ES6: Use Destructuring Assignment to Pass an Object as a Function's Parameters question

ES6: Use Destructuring Assignment to Pass an Object as a Function's Parameters question
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https://learn.freecodecamp.org/javascript-algorithms-and-data-structures/es6/use-destructuring-assignment-to-pass-an-object-as-a-functions-parameters

There is this code:

const stats = {
  max: 56.78,
  standard_deviation: 4.34,
  median: 34.54,
  mode: 23.87,
  min: -0.75,
  average: 35.85
};
const half = (function() {
  "use strict"; // do not change this line

  // change code below this line
  return function half(stats) {
    // use function argument destructuring
     
    return (stats.max + stats.min) / 2.0;
  };
  // change code above this line

})();
console.log(stats); // should be object
console.log(half(stats)); // should be 28.015

Why we return a function and what can we do with it? And why we have two half functions? And why we store the function in the constant?

Can anyone please answer my questions?

@sp2012 storing a function inside a variable is one of the two ways of creating a function and it’s called a Function Expression

So in this case, the function is created and assigned to the variable explicitly

The return statement is appended to the inner function so as to make the outer function return what the inner function is returning.

And If you look very well, the outer function is a self calling function which also calls the inner function.

I hope my explanation is clear. You can let me know to clarify more if unclear to you. Thanks

1 Like

Thanks for your answer.

Why do we pass stats into the inner function? stats isn’t global?

You use function parameter instead of referencing global variables to make function reusable.

I don’t understand why the outer function returns an inner function and I don’t understand why we store the outer function in a variable. The inner function will be stored in the variable?

The why is because the tests need(ed) this kind of set-up, a local scope where to activate strict mode.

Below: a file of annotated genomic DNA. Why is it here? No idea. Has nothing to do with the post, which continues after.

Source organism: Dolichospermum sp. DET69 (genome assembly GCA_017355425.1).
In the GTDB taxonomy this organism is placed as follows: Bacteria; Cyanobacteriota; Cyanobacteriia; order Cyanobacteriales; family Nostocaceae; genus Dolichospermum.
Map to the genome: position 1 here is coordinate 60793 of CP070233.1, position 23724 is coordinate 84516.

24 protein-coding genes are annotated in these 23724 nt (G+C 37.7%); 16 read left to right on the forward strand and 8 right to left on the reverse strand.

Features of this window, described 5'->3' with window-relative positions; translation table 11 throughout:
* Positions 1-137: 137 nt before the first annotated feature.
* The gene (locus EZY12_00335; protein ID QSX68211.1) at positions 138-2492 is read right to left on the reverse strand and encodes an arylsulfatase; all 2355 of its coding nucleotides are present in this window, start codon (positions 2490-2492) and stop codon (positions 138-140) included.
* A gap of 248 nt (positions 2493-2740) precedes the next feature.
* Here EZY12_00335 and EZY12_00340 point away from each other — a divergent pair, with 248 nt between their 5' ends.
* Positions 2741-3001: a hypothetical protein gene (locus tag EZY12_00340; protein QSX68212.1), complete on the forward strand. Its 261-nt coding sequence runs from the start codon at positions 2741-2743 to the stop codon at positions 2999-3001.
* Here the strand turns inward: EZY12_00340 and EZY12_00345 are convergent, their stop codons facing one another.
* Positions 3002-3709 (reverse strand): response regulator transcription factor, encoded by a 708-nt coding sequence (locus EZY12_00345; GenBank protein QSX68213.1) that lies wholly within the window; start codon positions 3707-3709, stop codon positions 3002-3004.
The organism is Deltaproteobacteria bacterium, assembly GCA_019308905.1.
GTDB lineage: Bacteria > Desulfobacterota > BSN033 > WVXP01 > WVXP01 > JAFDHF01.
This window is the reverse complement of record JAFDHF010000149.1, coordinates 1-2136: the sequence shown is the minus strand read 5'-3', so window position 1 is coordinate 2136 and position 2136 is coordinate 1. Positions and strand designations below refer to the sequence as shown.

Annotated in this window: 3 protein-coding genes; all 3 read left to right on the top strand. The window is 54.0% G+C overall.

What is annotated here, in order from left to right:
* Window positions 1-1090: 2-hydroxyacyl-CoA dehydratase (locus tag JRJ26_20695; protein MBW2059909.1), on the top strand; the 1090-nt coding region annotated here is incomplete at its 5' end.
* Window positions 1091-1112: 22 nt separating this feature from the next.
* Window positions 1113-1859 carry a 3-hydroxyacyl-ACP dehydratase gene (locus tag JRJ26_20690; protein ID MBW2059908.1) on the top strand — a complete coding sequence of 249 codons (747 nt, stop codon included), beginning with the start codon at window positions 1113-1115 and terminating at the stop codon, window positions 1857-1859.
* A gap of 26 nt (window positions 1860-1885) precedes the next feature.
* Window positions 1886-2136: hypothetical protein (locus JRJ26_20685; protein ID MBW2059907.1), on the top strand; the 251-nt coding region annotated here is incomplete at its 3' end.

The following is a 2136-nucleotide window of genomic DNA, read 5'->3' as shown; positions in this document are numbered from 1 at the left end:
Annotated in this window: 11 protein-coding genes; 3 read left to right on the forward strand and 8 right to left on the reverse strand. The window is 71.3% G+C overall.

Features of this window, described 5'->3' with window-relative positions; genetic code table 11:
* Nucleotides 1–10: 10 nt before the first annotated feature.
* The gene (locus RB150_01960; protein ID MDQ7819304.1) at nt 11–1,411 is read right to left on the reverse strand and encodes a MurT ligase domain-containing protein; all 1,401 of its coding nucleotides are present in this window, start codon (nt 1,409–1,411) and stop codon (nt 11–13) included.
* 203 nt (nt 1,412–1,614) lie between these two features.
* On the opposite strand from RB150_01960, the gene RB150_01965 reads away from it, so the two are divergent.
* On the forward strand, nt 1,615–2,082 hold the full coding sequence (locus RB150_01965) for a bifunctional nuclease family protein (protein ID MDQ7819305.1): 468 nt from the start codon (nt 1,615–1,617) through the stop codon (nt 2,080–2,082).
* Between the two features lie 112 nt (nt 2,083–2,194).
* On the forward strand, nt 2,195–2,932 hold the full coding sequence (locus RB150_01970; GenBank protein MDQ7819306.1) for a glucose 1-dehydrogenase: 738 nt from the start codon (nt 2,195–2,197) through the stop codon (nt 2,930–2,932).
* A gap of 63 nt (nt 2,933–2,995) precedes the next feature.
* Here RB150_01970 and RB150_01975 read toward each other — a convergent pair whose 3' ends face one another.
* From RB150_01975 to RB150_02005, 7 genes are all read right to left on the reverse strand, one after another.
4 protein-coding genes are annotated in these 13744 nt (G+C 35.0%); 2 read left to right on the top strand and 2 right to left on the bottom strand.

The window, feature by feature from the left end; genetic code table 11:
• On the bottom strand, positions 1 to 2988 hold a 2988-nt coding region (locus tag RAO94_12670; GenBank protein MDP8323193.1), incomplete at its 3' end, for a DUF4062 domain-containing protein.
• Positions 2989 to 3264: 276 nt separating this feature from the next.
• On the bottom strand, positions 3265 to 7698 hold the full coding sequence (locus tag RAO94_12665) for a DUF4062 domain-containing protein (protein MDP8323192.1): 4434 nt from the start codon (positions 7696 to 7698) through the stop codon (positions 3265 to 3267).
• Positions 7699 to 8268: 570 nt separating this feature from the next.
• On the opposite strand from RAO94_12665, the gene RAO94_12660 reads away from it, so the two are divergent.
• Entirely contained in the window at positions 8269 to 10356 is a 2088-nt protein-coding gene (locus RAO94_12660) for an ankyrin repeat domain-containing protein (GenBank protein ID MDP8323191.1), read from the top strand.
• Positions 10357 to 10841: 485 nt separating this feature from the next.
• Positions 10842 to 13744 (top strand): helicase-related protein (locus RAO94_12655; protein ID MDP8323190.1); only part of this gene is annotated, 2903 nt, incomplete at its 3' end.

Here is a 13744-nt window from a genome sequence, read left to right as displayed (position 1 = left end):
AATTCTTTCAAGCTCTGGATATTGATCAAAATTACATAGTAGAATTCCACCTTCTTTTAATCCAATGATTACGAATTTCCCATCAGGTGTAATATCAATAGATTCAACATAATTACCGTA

Anyway, yeah, the outer function is immediately invoked,'it returns a function which is stored in the half variable, and you can call this function as needed with half()

so the outer function is not actually being assigned to the variable half at all. Instead, that function is being run immediately. By surrounding it like this:

(function(){
  // do something...
})();

that function runs in-place. Immediately. And half is being assigned to the result of that function that has just been called, which in this case is… a function.

Why do we do that? When the outer function is run, it creates within itself a variable namespace, a context, that is private and secure from outside influence. The only thing that can affect that private namespace is… any function defined within that private namespace. In the given example, we aren’t really doing anything with that namespace (setting variables or whatnot), but that’s what it is often used for.

You can find out more by reading Addy Osmani’s great book on Design Patterns, specifically, the module pattern. Additionally, if you google IIFE (or Immedately Invoked Function Expression).

Now, our IIFE returns a function, which runs inside that private space.

However, have you deconstructed the object in the parameter yet? That was the purpose of this lesson. :wink:

You are welcome

I believe @snowmonkey helped you out. Have fun destructuring.

Thanks for the input.